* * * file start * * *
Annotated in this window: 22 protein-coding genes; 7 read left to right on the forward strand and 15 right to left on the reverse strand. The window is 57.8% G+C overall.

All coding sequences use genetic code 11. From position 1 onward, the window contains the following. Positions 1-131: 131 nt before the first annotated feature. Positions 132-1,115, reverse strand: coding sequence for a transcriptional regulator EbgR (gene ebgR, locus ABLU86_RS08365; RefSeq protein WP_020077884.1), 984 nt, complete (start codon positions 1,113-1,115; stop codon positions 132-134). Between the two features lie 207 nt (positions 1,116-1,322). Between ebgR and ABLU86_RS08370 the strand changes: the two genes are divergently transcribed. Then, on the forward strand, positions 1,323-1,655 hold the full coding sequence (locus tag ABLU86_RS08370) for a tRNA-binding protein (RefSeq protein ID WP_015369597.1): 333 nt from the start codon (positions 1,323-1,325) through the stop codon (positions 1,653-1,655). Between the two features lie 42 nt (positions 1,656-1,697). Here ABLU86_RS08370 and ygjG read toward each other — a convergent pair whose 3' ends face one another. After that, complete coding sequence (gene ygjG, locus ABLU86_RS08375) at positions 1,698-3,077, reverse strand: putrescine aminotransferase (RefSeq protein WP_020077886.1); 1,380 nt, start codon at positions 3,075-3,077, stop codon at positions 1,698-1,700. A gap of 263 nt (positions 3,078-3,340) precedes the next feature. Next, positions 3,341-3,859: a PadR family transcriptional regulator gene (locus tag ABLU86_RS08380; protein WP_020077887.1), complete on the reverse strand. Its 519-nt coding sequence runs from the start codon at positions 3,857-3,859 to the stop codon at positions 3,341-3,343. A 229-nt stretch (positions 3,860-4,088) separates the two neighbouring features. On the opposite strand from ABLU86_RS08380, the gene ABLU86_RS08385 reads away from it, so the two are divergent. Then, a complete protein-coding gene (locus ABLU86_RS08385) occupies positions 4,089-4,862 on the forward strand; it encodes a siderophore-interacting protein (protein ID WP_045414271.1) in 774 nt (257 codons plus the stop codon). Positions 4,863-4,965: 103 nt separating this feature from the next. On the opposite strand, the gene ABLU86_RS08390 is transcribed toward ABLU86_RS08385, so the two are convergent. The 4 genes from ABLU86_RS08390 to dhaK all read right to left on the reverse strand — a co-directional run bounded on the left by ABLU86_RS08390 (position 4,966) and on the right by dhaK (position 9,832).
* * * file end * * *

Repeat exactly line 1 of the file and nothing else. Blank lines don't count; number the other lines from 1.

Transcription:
Annotated in this window: 22 protein-coding genes; 7 read left to right on the forward strand and 15 right to left on the reverse strand. The window is 57.8% G+C overall.